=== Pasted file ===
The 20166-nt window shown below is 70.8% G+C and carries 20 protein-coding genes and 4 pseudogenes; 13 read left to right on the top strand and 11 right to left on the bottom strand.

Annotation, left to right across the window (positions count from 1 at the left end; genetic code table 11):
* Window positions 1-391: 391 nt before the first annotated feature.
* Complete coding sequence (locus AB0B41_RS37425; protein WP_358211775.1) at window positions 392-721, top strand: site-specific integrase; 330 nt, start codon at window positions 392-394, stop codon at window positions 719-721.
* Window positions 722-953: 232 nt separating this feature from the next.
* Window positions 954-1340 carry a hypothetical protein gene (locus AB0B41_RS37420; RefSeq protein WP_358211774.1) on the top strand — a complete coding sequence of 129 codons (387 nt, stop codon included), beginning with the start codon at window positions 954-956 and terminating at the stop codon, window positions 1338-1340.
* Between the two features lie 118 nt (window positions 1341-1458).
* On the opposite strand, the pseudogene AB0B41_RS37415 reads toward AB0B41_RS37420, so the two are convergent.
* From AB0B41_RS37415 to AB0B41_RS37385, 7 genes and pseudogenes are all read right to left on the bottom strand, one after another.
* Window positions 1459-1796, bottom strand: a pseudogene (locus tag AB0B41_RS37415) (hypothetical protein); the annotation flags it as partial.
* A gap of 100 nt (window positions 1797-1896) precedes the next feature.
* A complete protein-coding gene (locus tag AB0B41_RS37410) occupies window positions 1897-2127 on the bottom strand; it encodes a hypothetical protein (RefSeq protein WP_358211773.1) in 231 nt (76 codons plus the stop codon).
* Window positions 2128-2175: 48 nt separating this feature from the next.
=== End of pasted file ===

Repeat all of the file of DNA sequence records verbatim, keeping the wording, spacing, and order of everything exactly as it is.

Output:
The 20166-nt window shown below is 70.8% G+C and carries 20 protein-coding genes and 4 pseudogenes; 13 read left to right on the top strand and 11 right to left on the bottom strand.

Annotation, left to right across the window (positions count from 1 at the left end; genetic code table 11):
* Window positions 1-391: 391 nt before the first annotated feature.
* Complete coding sequence (locus AB0B41_RS37425; protein WP_358211775.1) at window positions 392-721, top strand: site-specific integrase; 330 nt, start codon at window positions 392-394, stop codon at window positions 719-721.
* Window positions 722-953: 232 nt separating this feature from the next.
* Window positions 954-1340 carry a hypothetical protein gene (locus AB0B41_RS37420; RefSeq protein WP_358211774.1) on the top strand — a complete coding sequence of 129 codons (387 nt, stop codon included), beginning with the start codon at window positions 954-956 and terminating at the stop codon, window positions 1338-1340.
* Between the two features lie 118 nt (window positions 1341-1458).
* On the opposite strand, the pseudogene AB0B41_RS37415 reads toward AB0B41_RS37420, so the two are convergent.
* From AB0B41_RS37415 to AB0B41_RS37385, 7 genes and pseudogenes are all read right to left on the bottom strand, one after another.
* Window positions 1459-1796, bottom strand: a pseudogene (locus tag AB0B41_RS37415) (hypothetical protein); the annotation flags it as partial.
* A gap of 100 nt (window positions 1797-1896) precedes the next feature.
* A complete protein-coding gene (locus tag AB0B41_RS37410) occupies window positions 1897-2127 on the bottom strand; it encodes a hypothetical protein (RefSeq protein WP_358211773.1) in 231 nt (76 codons plus the stop codon).
* Window positions 2128-2175: 48 nt separating this feature from the next.